Now, let’s dive into how to best use these two match types to optimise the performance of your campaigns.
I explained in a previous article how I structure my ASA campaigns to drive app downloads efficiently, that is, create campaigns based on purposes:
- Brand Campaign – Protecting your brand
- Competitors Campaign- Bidding on your competitors
- Prospecting Campaign- Targeting people prospecting
- Discovery Campaign- Looking for more keywords
Each campaign is assigned specific lists of keywords, to which you set the two different Match Types: Exact Match or Broad Match.
You have a lot of control, so you can quickly bid upon keywords you see investment paying off.
Broad Match helps you identify close variations of a keyword, so your ad can appear on the search results of plurals, misspellings, synonyms, related searches or else long-tail keywords that include your initial term.
Quick reminder: The Discovery Campaign is the campaign looking for more keywords for you. With the Broad Match, you will get ASA to look for related keywords of your pre-planned keyword list. But, to make the best use of broad match keywords, we need to ensure your campaigns do not compete against each other. To do so, add your pre-planned keywords list as negative keywords to your Discovery Campaign.
In doing so, you ensure your ads won’t appear on your pre-planned keywords but only on the close variants.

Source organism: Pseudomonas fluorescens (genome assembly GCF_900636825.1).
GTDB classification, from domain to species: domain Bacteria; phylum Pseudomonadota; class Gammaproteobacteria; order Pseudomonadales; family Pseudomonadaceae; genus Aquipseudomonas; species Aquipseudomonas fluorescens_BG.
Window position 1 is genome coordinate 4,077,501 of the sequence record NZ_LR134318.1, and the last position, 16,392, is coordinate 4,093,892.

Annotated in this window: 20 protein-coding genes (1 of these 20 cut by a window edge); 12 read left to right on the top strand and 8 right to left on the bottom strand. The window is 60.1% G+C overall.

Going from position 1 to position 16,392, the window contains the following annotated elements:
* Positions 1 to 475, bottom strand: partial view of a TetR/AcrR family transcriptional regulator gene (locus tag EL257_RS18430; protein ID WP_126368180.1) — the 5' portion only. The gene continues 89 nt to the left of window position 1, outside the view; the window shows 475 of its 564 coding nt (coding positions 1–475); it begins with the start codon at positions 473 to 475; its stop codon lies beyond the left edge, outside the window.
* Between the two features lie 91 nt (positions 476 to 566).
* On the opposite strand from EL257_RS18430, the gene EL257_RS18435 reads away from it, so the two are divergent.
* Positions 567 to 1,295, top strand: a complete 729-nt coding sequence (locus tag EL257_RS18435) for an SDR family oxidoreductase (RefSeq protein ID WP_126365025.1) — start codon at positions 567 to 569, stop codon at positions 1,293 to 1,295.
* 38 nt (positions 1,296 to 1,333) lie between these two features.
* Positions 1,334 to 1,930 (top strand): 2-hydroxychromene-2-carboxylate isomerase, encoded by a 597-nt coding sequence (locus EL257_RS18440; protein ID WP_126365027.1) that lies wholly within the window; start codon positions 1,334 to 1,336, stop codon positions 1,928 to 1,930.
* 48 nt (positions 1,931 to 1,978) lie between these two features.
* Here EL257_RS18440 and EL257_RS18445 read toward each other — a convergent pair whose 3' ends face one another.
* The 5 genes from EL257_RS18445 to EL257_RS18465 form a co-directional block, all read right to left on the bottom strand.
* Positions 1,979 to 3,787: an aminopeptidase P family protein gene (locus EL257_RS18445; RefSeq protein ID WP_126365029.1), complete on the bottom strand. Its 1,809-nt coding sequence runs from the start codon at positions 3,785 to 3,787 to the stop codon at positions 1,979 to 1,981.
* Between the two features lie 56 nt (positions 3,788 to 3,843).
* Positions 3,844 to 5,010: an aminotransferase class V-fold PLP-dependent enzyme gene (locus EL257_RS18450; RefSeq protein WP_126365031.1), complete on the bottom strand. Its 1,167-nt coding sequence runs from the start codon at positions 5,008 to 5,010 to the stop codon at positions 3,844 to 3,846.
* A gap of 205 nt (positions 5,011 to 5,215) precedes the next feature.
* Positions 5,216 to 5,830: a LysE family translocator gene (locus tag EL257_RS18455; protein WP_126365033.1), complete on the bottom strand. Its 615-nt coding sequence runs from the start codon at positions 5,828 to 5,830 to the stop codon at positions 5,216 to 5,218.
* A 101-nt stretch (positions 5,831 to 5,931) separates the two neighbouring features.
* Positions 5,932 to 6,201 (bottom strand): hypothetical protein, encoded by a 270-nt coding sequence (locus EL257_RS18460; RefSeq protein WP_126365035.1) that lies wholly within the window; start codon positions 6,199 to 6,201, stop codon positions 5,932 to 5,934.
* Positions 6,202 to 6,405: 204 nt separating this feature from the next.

Once you’ve gathered enough data, transfer low-performing and irrelevant search terms to negative keywords and identify the top performers to transfer them to Exact campaigns (Brand, Competitors or Prospecting Campaigns).
How to use negative keywords
You can look at negative keywords as a handy tool that prevents your campaign from appearing on specific search terms; you can add them at the campaign or ad group level.
Similarly to your common keywords, you can set Match Types to your negative keywords. So, you can use the exact Match on negative keywords to prevent an ad from showing on a same keyword, or you can use the broad Match to prevent an ad from showing on close variants or long tails containing your keywords.
When to use negative keywords:
- For paid apps, search terms that contain « free»
- For search terms of poor performance
- For names of apps you do not want to compete with (e.g. you might agree with a competitor to not advertise on their brand name)
- For terms, you do not want your apps to be associated with
- For irrelevant search terms automatically suggested by Apple
- For top-performers keywords, you transferred to exact campaigns
Search Match function - Ad group setting
Another handy setting to use is the function Search Match that you set at the ad group level.
Apple will scan your metadata and information about similar apps in the same genre to start running ads for all search terms relevant to your app – it allows you to discover top-performing keywords automatically.
I use this function in my Discovery Campaigns, to which I add all my keywords as negative keywords, so ASA looks for keywords I don’t already know about.
More useful resources about Apple Search Ads:
Getting started with Apple Search Ads Campaigns